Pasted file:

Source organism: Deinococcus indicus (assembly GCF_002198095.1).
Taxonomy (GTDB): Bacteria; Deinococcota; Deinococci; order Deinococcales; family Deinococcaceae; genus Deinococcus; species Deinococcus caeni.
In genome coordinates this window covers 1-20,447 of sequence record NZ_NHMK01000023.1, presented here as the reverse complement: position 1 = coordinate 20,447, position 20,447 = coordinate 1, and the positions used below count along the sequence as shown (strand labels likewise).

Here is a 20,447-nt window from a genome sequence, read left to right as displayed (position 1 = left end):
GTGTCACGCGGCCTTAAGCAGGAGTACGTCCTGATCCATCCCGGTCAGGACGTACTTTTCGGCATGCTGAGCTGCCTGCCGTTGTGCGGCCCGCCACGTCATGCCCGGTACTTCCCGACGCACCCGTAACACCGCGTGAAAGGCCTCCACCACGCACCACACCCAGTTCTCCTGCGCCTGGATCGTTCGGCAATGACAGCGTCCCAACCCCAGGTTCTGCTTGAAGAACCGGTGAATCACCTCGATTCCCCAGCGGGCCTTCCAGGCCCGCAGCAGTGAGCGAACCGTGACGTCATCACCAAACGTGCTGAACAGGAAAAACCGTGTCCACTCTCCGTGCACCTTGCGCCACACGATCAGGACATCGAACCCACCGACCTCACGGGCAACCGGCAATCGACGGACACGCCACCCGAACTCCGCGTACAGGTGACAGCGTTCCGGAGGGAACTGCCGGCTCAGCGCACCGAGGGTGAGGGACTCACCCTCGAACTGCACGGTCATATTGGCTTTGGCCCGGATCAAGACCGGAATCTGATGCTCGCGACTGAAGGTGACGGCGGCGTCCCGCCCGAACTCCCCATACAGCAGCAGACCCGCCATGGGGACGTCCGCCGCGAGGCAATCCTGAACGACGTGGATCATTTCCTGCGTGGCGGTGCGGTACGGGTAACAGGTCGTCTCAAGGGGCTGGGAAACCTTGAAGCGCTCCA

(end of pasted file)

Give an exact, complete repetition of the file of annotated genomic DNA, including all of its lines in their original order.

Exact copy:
Source organism: Deinococcus indicus (assembly GCF_002198095.1).
Taxonomy (GTDB): Bacteria; Deinococcota; Deinococci; order Deinococcales; family Deinococcaceae; genus Deinococcus; species Deinococcus caeni.
In genome coordinates this window covers 1-20,447 of sequence record NZ_NHMK01000023.1, presented here as the reverse complement: position 1 = coordinate 20,447, position 20,447 = coordinate 1, and the positions used below count along the sequence as shown (strand labels likewise).

Here is a 20,447-nt window from a genome sequence, read left to right as displayed (position 1 = left end):
GTGTCACGCGGCCTTAAGCAGGAGTACGTCCTGATCCATCCCGGTCAGGACGTACTTTTCGGCATGCTGAGCTGCCTGCCGTTGTGCGGCCCGCCACGTCATGCCCGGTACTTCCCGACGCACCCGTAACACCGCGTGAAAGGCCTCCACCACGCACCACACCCAGTTCTCCTGCGCCTGGATCGTTCGGCAATGACAGCGTCCCAACCCCAGGTTCTGCTTGAAGAACCGGTGAATCACCTCGATTCCCCAGCGGGCCTTCCAGGCCCGCAGCAGTGAGCGAACCGTGACGTCATCACCAAACGTGCTGAACAGGAAAAACCGTGTCCACTCTCCGTGCACCTTGCGCCACACGATCAGGACATCGAACCCACCGACCTCACGGGCAACCGGCAATCGACGGACACGCCACCCGAACTCCGCGTACAGGTGACAGCGTTCCGGAGGGAACTGCCGGCTCAGCGCACCGAGGGTGAGGGACTCACCCTCGAACTGCACGGTCATATTGGCTTTGGCCCGGATCAAGACCGGAATCTGATGCTCGCGACTGAAGGTGACGGCGGCGTCCCGCCCGAACTCCCCATACAGCAGCAGACCCGCCATGGGGACGTCCGCCGCGAGGCAATCCTGAACGACGTGGATCATTTCCTGCGTGGCGGTGCGGTACGGGTAACAGGTCGTCTCAAGGGGCTGGGAAACCTTGAAGCGCTCCA